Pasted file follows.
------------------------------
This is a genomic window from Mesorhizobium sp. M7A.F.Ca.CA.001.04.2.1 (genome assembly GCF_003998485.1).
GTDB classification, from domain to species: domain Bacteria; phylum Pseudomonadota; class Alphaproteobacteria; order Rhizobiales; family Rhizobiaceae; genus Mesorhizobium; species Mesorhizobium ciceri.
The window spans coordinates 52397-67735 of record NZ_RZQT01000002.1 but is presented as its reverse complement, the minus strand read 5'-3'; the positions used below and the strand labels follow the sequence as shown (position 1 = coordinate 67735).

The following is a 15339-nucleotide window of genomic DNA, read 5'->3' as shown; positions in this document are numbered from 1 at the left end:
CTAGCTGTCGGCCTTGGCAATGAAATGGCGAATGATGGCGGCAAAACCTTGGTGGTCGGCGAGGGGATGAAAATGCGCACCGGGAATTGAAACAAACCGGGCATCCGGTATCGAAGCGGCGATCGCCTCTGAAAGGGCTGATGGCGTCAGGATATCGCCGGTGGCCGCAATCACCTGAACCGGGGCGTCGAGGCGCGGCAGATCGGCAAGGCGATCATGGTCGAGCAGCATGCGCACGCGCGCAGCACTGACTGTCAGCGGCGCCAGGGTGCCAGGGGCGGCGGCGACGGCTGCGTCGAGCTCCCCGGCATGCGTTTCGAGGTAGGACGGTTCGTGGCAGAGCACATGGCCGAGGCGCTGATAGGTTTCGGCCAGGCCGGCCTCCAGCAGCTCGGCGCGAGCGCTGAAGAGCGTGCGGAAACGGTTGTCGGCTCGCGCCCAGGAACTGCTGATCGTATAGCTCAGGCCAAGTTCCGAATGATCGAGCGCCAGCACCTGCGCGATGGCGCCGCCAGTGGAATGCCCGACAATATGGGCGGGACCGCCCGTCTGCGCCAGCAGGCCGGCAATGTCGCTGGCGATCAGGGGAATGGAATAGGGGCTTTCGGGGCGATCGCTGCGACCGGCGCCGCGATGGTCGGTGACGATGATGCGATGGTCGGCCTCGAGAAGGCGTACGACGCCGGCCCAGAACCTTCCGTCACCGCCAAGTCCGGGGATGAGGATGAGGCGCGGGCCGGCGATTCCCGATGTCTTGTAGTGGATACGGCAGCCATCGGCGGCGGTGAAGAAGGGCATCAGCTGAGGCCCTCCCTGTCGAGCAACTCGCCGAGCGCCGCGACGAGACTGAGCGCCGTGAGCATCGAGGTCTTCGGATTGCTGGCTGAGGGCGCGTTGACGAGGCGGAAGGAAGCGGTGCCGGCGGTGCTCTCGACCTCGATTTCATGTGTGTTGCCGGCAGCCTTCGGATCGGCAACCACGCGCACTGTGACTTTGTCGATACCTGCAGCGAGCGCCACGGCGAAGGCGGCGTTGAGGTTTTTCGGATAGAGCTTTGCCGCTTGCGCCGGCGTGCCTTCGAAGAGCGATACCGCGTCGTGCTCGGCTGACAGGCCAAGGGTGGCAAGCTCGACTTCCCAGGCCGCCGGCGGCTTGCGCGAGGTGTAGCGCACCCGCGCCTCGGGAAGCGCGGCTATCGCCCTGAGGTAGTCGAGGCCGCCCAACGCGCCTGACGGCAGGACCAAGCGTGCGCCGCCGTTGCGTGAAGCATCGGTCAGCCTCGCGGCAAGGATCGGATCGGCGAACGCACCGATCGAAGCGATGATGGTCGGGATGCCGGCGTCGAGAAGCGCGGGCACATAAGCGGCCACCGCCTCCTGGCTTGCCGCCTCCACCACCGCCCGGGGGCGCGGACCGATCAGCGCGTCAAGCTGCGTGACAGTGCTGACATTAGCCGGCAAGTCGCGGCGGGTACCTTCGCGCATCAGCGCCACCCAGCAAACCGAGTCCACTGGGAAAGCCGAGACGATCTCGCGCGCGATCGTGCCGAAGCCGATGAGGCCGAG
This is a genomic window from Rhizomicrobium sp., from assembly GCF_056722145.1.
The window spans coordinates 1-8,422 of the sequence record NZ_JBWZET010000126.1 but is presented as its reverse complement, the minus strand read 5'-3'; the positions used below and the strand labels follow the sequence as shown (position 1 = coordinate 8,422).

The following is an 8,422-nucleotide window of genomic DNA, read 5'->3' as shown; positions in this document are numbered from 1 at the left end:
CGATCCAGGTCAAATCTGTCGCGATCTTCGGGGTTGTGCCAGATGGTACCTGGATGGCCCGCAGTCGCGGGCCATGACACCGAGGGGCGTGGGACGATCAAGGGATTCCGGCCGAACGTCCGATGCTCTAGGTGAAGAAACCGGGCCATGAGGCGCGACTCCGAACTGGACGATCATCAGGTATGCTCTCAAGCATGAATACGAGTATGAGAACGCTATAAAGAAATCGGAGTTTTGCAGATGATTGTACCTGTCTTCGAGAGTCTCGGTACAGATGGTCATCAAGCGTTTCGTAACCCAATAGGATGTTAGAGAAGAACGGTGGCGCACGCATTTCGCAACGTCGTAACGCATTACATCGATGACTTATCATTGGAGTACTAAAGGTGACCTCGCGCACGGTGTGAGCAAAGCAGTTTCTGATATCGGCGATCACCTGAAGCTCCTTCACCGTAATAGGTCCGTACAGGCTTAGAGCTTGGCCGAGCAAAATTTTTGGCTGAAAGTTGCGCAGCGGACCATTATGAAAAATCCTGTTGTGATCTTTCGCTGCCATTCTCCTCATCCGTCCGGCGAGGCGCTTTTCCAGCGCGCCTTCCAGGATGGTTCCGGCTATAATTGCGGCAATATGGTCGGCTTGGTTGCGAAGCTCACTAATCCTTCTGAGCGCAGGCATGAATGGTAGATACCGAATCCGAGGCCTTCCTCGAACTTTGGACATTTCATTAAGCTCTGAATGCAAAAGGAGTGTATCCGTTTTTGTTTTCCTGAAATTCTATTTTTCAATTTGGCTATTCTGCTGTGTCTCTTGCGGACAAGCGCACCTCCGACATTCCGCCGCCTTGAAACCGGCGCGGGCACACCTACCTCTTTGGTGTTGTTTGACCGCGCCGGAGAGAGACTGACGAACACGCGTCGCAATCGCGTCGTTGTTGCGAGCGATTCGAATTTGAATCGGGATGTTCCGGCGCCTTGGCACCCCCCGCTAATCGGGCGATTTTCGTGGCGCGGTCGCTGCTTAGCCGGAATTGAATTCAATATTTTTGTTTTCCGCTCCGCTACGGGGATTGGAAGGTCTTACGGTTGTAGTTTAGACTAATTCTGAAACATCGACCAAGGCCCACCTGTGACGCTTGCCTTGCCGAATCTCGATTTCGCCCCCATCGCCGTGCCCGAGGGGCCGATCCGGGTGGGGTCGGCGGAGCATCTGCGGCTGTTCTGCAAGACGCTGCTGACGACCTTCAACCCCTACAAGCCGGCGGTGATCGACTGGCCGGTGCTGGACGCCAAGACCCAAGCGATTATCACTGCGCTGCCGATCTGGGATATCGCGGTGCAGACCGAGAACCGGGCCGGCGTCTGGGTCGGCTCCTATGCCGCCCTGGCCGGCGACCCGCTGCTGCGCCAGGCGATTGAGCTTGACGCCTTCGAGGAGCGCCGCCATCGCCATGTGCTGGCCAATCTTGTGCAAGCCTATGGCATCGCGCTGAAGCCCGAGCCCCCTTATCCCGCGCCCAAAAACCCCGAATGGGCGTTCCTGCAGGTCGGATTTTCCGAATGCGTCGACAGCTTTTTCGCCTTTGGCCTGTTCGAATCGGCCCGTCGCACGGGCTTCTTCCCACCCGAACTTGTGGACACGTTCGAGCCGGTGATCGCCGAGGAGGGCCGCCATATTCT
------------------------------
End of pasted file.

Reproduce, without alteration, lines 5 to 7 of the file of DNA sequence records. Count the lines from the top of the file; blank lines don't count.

CTAGCTGTCGGCCTTGGCAATGAAATGGCGAATGATGGCGGCAAAACCTTGGTGGTCGGCGAGGGGATGAAAATGCGCACCGGGAATTGAAACAAACCGGGCATCCGGTATCGAAGCGGCGATCGCCTCTGAAAGGGCTGATGGCGTCAGGATATCGCCGGTGGCCGCAATCACCTGAACCGGGGCGTCGAGGCGCGGCAGATCGGCAAGGCGATCATGGTCGAGCAGCATGCGCACGCGCGCAGCACTGACTGTCAGCGGCGCCAGGGTGCCAGGGGCGGCGGCGACGGCTGCGTCGAGCTCCCCGGCATGCGTTTCGAGGTAGGACGGTTCGTGGCAGAGCACATGGCCGAGGCGCTGATAGGTTTCGGCCAGGCCGGCCTCCAGCAGCTCGGCGCGAGCGCTGAAGAGCGTGCGGAAACGGTTGTCGGCTCGCGCCCAGGAACTGCTGATCGTATAGCTCAGGCCAAGTTCCGAATGATCGAGCGCCAGCACCTGCGCGATGGCGCCGCCAGTGGAATGCCCGACAATATGGGCGGGACCGCCCGTCTGCGCCAGCAGGCCGGCAATGTCGCTGGCGATCAGGGGAATGGAATAGGGGCTTTCGGGGCGATCGCTGCGACCGGCGCCGCGATGGTCGGTGACGATGATGCGATGGTCGGCCTCGAGAAGGCGTACGACGCCGGCCCAGAACCTTCCGTCACCGCCAAGTCCGGGGATGAGGATGAGGCGCGGGCCGGCGATTCCCGATGTCTTGTAGTGGATACGGCAGCCATCGGCGGCGGTGAAGAAGGGCATCAGCTGAGGCCCTCCCTGTCGAGCAACTCGCCGAGCGCCGCGACGAGACTGAGCGCCGTGAGCATCGAGGTCTTCGGATTGCTGGCTGAGGGCGCGTTGACGAGGCGGAAGGAAGCGGTGCCGGCGGTGCTCTCGACCTCGATTTCATGTGTGTTGCCGGCAGCCTTCGGATCGGCAACCACGCGCACTGTGACTTTGTCGATACCTGCAGCGAGCGCCACGGCGAAGGCGGCGTTGAGGTTTTTCGGATAGAGCTTTGCCGCTTGCGCCGGCGTGCCTTCGAAGAGCGATACCGCGTCGTGCTCGGCTGACAGGCCAAGGGTGGCAAGCTCGACTTCCCAGGCCGCCGGCGGCTTGCGCGAGGTGTAGCGCACCCGCGCCTCGGGAAGCGCGGCTATCGCCCTGAGGTAGTCGAGGCCGCCCAACGCGCCTGACGGCAGGACCAAGCGTGCGCCGCCGTTGCGTGAAGCATCGGTCAGCCTCGCGGCAAGGATCGGATCGGCGAACGCACCGATCGAAGCGATGATGGTCGGGATGCCGGCGTCGAGAAGCGCGGGCACATAAGCGGCCACCGCCTCCTGGCTTGCCGCCTCCACCACCGCCCGGGGGCGCGGACCGATCAGCGCGTCAAGCTGCGTGACAGTGCTGACATTAGCCGGCAAGTCGCGGCGGGTACCTTCGCGCATCAGCGCCACCCAGCAAACCGAGTCCACTGGGAAAGCCGAGACGATCTCGCGCGCGATCGTGCCGAAGCCGATGAGGCCGAG
This is a genomic window from Rhizomicrobium sp., from assembly GCF_056722145.1.
The window spans coordinates 1-8,422 of the sequence record NZ_JBWZET010000126.1 but is presented as its reverse complement, the minus strand read 5'-3'; the positions used below and the strand labels follow the sequence as shown (position 1 = coordinate 8,422).